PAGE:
5. Owen, the head of Operations, is concerned that instead of stabilizing the supply chain, it will just add another process to be managed, and will distract from the core competencies the company currently has. He feels the company should focus on improving communication and supply chain management with its current vendor, and he feels confident he can negotiate a discount of 5% off of the annual outsourcing cost of $875,000 if he lets it be known they are considering taking over this step of the process. As there is little risk associated with Owen’s proposal due to no upfront capital requirements, a lower risk-free discount rate of 7% would be appropriate. (NOTE: because there is no “investment”, the Payback and IRR metrics are not meaningful…simply provide the NPV of the Savings cash flows).
PART A: Data Calculations
Using the data presented above (and ignoring the extraneous information), for this profit and supply chain improvement project, calculate each of the following (where applicable):
o Nominal Payback
o Discounted Payback
o Net Present Value
o Internal Rate of Return
Present your calculations and results either in an Excel Spreadsheet or in Word (using tables and headers to organize the information in a way that is clear and easy to read). Be sure to show your detailed calculations.
Part B: Recommendations
After completing the calculations for all scenarios, write a brief memo to the CEO outlining your committee’s recommendations. You may organize the memo as you see fit, but it must include the following:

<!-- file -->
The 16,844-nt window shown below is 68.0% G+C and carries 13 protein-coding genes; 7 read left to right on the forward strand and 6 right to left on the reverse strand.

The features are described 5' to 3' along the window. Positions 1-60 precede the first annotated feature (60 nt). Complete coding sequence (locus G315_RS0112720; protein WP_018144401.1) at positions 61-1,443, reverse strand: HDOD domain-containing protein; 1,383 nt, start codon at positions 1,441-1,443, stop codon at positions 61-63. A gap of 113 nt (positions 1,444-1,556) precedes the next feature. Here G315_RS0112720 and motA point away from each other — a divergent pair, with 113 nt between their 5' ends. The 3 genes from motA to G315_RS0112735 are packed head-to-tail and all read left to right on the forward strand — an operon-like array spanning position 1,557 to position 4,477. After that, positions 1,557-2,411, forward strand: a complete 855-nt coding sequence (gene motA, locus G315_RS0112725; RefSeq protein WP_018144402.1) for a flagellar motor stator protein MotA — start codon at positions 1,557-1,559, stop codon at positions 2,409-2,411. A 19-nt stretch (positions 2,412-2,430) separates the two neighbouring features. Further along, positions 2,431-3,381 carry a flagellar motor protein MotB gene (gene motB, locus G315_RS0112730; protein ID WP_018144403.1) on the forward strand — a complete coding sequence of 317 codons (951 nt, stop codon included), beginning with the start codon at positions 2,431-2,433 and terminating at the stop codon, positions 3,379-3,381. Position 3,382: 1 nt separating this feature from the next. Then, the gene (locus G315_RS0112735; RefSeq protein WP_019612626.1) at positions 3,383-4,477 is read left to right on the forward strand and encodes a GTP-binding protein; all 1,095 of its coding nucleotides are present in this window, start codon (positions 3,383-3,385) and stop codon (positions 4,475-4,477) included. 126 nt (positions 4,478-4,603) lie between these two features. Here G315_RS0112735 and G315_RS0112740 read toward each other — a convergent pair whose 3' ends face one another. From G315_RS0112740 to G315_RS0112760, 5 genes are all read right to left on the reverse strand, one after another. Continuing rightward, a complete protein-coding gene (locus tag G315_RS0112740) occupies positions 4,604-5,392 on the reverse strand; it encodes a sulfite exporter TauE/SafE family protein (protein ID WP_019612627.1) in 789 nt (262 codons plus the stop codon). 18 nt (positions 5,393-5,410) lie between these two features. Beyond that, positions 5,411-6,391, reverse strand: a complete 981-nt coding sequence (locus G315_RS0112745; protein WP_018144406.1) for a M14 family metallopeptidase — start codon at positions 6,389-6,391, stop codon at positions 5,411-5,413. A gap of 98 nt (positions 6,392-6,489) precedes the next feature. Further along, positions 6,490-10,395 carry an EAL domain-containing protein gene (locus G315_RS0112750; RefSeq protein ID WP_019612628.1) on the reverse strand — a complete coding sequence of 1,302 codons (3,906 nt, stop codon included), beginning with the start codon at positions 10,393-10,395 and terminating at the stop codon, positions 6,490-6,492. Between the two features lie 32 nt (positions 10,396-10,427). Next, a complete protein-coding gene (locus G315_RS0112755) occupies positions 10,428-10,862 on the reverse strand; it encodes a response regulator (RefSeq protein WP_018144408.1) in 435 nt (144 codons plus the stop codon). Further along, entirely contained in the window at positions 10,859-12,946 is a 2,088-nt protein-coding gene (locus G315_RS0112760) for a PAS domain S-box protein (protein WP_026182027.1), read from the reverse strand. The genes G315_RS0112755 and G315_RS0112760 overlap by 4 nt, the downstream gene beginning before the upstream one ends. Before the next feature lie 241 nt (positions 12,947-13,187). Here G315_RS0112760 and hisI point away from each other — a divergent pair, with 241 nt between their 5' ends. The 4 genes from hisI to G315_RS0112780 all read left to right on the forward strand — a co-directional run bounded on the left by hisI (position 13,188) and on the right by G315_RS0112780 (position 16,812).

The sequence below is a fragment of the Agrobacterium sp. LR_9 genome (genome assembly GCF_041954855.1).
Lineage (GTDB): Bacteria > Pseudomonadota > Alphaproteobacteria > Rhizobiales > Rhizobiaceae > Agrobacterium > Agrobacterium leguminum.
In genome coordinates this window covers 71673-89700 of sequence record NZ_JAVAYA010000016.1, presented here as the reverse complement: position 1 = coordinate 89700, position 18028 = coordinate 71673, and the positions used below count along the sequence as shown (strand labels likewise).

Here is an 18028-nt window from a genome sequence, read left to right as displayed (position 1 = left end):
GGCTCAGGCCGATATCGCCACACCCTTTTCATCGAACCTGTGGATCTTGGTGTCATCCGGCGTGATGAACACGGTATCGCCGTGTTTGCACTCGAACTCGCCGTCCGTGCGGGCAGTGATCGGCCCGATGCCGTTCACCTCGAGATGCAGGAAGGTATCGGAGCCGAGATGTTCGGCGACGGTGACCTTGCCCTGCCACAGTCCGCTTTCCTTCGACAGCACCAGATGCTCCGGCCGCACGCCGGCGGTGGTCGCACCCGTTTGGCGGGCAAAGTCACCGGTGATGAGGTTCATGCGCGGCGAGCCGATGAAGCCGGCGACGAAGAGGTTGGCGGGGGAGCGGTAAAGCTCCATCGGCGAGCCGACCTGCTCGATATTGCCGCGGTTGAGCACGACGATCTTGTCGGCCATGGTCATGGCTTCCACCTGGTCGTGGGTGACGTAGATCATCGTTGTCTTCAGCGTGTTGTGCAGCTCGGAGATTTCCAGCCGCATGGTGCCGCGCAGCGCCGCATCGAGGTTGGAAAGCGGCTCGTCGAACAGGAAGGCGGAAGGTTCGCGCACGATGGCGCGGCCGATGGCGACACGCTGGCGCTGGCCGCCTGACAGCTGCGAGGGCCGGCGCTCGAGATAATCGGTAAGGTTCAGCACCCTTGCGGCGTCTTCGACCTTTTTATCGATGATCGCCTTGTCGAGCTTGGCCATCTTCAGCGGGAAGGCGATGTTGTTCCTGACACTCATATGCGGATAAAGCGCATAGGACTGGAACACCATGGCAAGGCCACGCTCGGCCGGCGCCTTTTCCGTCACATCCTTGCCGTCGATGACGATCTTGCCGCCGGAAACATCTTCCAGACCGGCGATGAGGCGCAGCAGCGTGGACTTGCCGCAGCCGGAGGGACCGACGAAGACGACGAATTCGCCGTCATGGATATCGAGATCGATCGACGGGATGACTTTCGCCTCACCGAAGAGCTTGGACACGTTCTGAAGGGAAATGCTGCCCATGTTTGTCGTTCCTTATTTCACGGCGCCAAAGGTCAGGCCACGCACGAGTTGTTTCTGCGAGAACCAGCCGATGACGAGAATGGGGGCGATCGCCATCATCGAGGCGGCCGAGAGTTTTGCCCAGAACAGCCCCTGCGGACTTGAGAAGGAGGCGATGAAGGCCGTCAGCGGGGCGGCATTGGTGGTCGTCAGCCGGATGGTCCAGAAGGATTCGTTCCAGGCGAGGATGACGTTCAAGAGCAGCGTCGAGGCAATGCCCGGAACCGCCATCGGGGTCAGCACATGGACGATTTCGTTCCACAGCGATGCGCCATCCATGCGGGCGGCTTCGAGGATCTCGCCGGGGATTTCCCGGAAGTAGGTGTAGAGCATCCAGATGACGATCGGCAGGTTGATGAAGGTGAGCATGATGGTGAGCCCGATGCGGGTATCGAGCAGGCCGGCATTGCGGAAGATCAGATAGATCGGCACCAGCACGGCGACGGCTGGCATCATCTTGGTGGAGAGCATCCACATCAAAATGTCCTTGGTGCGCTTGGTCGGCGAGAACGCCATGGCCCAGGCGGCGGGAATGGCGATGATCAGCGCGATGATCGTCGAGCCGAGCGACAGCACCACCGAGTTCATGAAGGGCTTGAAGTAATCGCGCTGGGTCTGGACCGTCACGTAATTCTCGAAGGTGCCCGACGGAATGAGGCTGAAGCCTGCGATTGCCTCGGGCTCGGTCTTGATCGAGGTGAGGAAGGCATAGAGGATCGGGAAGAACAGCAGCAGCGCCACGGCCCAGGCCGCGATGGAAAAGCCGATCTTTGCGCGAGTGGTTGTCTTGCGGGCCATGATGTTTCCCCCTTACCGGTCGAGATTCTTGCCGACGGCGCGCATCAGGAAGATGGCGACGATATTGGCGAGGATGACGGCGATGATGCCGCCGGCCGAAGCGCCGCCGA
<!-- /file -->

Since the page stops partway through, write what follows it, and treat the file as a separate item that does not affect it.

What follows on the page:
o A clear opening statement of your recommendation for or against the project.
o A brief synopsis of the processes and factors that led to your recommendations.
o What information did you gather, and how did you get it?
o From whom did you seek input, and why?
o A summary of the strategic benefits and risks in pursuing (or not pursuing) this project, including:
o Highlights of the main data points that support your position
o Acknowledgement of the data points that oppose your argument
o Identification of open/unresolved items
o An identification of the scenario that, from a purely financial perspective, represents the most accurate estimate of the anticipated results and your rationale as to why.
o An identification of non-financial elements that need to be considered for the recommended scenario.
o Any assumptions in project economics can have a significant impact on the result. Identify 3 financial elements/assumptions in your analysis that would make this project financially unattractive. Be as transparent and candid with your BOD as possible. What would have to be true for this to be a bad investment?
o A summary restating your recommendation and key action items.
o Submission Requirements
o Focus on the rationale for your recommendations. Include key numbers to support your recommendations, but do no re-present all your calculations.